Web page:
You know nothing, Jon Snow
You don't know anything and you will never know anything. Yes, I meant to type “anything” not “everything”. I took a philosophy course about two years ago, in an effort to get out of my comfort zone. And I was definitely out of my comfort zone! When my professor said “everything is relative, so even the theory of everything being relative is relative. So is everything really relative?” my brain exploded. But it taught me one thing: what we as a society deem as our truth and our reality constantly changes with every piece of new knowledge that we have. But since we will never know everything that there is to know, we will never have full knowledge - and therefore never have access to the full truth. While that thought gave me a lot of anxiety at first, it helped me realize that the goal of learning and raising my own awareness wasn’t to become the ultimate “woke” person, but rather to create space for new realities where people feel more and more included. Once you’ve come to terms with that (relative) truth, you’ll be more open to continuous learning.
Something’s got to give
The reason I was so critical of the “development” sector was because it shouldn't exist. Yes, I had to come to terms with the knowledge that my source of employment shouldn't exist. This industry that was created to tend to white guilt but also to white supremacy, to be set in Western countries, employing Western people, funded by a tiny fraction of the PR budget of the imperialism and capitalism profit margin of Western countries and rich people avoiding taxes, with Western people making decisions about Southern livelihood; should not exist. We can try convincing ourselves that we are needed with arguments about how money is misused because of corruption and financial illiteracy, but we would just be promoting the white/Western supremacist narrative. We can tell ourselves that the main fraction of donations and funding stays here, in the West, to pay for our paychecks, office space, technology, frequent travels to the South, office parties, etc. because it is imperative for our work towards eradicating our “poverty”, but deep inside we know that doesn’t make any sense.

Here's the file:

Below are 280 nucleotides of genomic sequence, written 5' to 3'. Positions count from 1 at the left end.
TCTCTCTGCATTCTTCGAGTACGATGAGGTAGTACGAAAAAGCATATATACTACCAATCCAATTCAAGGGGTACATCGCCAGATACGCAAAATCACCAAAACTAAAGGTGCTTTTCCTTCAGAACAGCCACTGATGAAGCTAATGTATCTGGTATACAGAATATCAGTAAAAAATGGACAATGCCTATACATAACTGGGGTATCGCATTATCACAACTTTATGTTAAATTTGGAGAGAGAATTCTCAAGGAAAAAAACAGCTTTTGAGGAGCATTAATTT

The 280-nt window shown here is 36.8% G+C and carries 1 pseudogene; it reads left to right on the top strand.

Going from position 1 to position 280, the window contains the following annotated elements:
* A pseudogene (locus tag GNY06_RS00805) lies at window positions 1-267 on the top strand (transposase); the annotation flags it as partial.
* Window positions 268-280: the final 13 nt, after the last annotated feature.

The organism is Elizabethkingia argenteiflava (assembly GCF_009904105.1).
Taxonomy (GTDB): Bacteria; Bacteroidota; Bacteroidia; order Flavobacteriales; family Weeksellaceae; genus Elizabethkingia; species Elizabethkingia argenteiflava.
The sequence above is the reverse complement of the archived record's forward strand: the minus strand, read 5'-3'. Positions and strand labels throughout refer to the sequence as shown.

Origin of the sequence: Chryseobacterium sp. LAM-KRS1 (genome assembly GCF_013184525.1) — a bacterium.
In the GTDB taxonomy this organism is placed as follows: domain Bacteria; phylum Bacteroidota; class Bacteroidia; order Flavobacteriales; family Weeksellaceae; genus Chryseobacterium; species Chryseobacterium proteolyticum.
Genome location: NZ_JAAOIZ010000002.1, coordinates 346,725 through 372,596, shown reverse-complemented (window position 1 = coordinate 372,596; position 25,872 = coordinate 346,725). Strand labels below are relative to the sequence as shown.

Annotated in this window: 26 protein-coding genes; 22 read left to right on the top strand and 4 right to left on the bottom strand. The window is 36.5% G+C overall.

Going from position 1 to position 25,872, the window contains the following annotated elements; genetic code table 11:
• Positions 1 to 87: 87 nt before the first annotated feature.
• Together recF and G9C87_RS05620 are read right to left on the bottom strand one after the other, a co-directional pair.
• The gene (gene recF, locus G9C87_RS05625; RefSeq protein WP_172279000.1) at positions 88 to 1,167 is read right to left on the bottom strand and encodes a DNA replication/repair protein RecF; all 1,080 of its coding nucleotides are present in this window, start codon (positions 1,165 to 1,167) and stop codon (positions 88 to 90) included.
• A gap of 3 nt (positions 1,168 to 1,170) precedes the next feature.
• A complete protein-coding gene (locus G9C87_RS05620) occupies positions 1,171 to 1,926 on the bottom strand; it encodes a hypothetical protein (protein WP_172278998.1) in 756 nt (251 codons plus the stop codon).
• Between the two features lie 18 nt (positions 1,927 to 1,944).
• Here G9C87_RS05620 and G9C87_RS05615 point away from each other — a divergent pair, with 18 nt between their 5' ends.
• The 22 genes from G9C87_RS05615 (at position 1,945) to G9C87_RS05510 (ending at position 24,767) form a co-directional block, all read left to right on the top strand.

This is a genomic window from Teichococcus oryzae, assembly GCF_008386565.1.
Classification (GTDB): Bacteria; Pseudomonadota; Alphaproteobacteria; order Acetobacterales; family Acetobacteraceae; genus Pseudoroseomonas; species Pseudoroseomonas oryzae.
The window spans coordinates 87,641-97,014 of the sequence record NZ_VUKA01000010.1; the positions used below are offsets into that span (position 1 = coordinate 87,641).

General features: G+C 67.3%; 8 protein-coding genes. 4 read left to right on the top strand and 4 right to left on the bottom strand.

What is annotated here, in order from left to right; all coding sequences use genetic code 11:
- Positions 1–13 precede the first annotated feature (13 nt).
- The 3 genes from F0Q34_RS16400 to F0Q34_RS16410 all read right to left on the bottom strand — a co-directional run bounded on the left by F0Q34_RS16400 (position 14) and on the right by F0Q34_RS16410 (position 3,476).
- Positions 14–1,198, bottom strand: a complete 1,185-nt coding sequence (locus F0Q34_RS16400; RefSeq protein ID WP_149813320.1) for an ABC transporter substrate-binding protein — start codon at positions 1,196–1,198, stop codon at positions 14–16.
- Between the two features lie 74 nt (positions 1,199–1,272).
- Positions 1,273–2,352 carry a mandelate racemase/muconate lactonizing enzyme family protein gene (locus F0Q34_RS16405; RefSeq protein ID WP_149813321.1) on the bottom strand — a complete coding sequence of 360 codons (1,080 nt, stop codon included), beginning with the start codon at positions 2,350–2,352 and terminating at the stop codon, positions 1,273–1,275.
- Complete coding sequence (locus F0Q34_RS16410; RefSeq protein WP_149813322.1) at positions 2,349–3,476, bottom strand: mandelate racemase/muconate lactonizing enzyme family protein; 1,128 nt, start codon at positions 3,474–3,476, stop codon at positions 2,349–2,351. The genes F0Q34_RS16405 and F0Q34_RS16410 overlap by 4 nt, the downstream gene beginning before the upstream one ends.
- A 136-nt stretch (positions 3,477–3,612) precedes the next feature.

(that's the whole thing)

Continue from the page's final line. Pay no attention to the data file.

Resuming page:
We can try to make the industry more inclusive by making it “intersectional”, “more diverse” or “by shifting the power”, but in the end: something’s got to give. Southern liberation can't coexist with white/Western supremacy and the development sector is the epitome of white saviorism . And as long as I am enabling and abiding the ideology that I and my industry are entitled to making decisions to fight mass poverty in countries in Africa and South Asia, the more I am complicit in perpetuating unsustainable change. Yet, this is all I can do with the limited resources I possess. So what’s next?
I will always be a white savior
And unless you remove yourself from the equation, you will too. And you might find yourself frequently wondering how am I supposed to be involved if I’m removing myself from the equation? Am I a bad person for donating to NGOs? How do I advocate against mass poverty? Can I even advocate against mass poverty? I can’t say that I have the answer or that I am ready to remove myself from the equation just yet. All I can do right now, in my reality, with my truths is remind myself that I don’t get to make decisions about people’s livelihood and come to terms with the fact that I need to advocate for the eradication of my job.
In the same way, I invite you fellow activists, advocates and allies to reflect on the spaces you possess and ask yourself if it is you who should be occupying that space. Hopefully the answer will make you uncomfortable. Uncomfortable to realize how you’ve been indoctrinated to believe and unintentionally promote white/ Western supremacy through your white saviorism.